A movie by Chiara Bove Machiedo
Fishermen’s Conversations is an imaginary dialogue between the director Chiara Bove Makiedo, and her Croatian Grandfather Sergije Makiedo, who spent part of his life on the Dalmatian island of Hvar and died just before the outbreak of the Yugoslav war.
The film was motivated by a desire to connect with the Grandfather she never met; a formidable character and former partisan turned Navy captain, turned judge, turned Yugoslav ambassador for the United Nations. But most of all turned fisherman of Hvar. It opens with Chiara looking through photographs of the family from decades before, inciting her to embark upon a journey to get to know the fishermen of Hvar as a means of getting to know her Grandfather and to create a piece which immortalizes the fishermen’s routines and lifestyle forever.
Hvar has always relied on a healthy balance of fishing, agriculture and tourism to sustain its economy. Yet the balance has been dramatically toppled over recent years as some have cashed in on mass tourism, packing the island beyond its capacity over the summer, making life increasingly difficult for the fishermen and locals. The story is the same for many towns-turned-resorts and their inhabitants all over the world.
This film tells the story through spending time with and observing the tourists and the fishermen going about their ways. The focus is on 3 groups of fishermen, Šime Lovrinčević (52) a post- graduate turned fishermen, the Bibić family who’s crew members age from 8 up to 76 and lastly, Stipe Tasina (48) and Stanko Tudor (45) who’s sense of humour and good mood never cease, all of whom use different fishing techniques and who’s days out at sea and lives carried out in different ways.
Šime Lovrinčević (52) is a solitary character who during summer lives on the bay of Dubovica with his family. Just after the war, out of all the career paths he could have taken, Šime chose to become a fisherman and run a ramshackle family restaurant on the bay’s beach. There he cooks and sells fresh fish caught directly from his boat. Šime is also our direct link to the traditions of the island that come back when the tourists disappear once summer is over. It is in these harsher times for the economy that life on the island goes back to what it used to be.
From Šime, who uses a relatively ‘modern’ approach to fishing, we transition to a very different and much more traditional family: the Bibić and crew.
Images of Šime and the Bibić family are intercut with images of drunk and high tourists getting ferried to and from raves on the smaller islands around Hvar. As they come back to the harbour in the early hours, by now carpeted with empty and smashed cans and glass bottles, the Bibić family wait to group up to take to the seas for a day at work.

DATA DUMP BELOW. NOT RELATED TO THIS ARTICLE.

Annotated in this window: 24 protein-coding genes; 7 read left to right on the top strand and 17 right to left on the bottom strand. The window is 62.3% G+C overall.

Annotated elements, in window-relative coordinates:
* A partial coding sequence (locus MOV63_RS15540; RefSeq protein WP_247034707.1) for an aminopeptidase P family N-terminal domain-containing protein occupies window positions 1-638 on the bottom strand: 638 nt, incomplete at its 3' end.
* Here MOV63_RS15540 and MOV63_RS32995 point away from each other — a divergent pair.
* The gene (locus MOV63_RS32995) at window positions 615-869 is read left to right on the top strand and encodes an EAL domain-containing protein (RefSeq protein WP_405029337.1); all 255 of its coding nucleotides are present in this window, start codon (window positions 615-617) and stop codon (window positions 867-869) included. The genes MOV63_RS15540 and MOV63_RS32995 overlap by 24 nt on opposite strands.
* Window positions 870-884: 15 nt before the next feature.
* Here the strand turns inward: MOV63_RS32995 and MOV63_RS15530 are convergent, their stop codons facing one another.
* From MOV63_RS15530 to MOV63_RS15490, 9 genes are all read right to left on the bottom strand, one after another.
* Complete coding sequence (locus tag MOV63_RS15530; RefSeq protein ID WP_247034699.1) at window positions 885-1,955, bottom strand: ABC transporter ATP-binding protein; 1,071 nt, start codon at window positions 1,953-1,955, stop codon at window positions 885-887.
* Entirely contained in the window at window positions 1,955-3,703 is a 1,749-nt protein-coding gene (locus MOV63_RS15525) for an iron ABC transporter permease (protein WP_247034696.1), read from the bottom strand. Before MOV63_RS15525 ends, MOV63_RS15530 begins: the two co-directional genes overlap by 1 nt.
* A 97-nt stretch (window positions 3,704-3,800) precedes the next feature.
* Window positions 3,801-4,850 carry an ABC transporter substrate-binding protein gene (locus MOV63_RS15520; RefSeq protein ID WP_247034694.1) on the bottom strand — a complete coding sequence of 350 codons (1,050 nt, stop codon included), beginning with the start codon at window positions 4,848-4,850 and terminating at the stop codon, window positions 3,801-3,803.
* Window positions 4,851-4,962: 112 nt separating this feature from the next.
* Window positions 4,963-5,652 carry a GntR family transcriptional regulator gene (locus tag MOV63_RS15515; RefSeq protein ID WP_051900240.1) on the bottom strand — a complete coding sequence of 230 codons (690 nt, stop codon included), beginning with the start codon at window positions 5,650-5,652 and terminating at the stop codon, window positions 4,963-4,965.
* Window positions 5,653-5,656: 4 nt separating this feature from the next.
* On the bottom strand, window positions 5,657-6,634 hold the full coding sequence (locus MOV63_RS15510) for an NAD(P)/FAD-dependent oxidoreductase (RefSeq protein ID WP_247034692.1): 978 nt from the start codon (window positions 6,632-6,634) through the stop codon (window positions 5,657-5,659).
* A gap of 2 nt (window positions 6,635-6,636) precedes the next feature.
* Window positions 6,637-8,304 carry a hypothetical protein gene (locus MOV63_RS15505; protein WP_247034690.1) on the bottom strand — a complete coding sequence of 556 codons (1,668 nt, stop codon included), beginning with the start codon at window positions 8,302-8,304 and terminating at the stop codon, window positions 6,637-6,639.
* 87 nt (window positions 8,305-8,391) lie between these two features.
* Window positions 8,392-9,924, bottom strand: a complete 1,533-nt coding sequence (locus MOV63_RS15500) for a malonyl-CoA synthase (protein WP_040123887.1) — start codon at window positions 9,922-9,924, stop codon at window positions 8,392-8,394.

The Bibic family has two very different ‘leaders’; Markica and Tonći. Markica Bibić has an ethereal, dreamlike aura to him, and looks like an iconic depiction of Jesus Christ, whilst Tonći Bibić is a heavy built, authoritative chain-smoker, constantly barking orders at his crew to ensure a good and steady work flow.
They are one of the last remaining families in Hvar who practice the traditional fishing called Tramata. They doubt that their offspring will continue their trade, as their children will have look to do something different or go off to study on the mainland. Yet over the summer, three generations of Bibić unite on two century-old wooden boats and fish together, using just their hands and their nets.
The last boat we board, as we transition into winter, is that of Stipe Tasina, one of Šime’s closest friends. Here we also meet his employee Stanko Tudor, who works for Šime in the summer and for Stipe during the winter. Throughout this long tempestuous day, we discover the widely-criticized ‘trawling’ method. Despite the criticism, both Stipe and Stanko maintain a consistent vivacity throughout the duration of this entire journey, transforming this ‘less glorifying’ way of fishing into a slightly more animated experience…
We learn that that only 10% of their catch is sold locally, while 90% is packed in ice and sold on to Italy; whereas in summer, most of the catch is sold on to restaurants and on board of Stipe's boat trips for the seasonal tourists, who are able to witness the process and have the opportunity to enjoy a meal with the day’s catch; the “Fish Picnic”. This last journey focuses entirely on portraying how a slightly more modern approach to fishing is almost inevitable to keep up with today’s standards and how a group of men’s ability to use one another’s company, allows them to get through the day.
Chiara’s Grandfather never knew the island as Croatian, only as Austro-Hungarian and then Yugoslav, a national identity he had fought for, motivated by a set ideologies that may or may not have turned out to been flawed.
The island of Hvar now evidences what has become of a place so emblematic of everything he fought to resist and to uphold. Do the conservation efforts of the fishermen, through simply replicating and upholding the practice of their forefathers, keep these values alive? Or are these fishing trips among the Hvar’s last, before the island changes forever?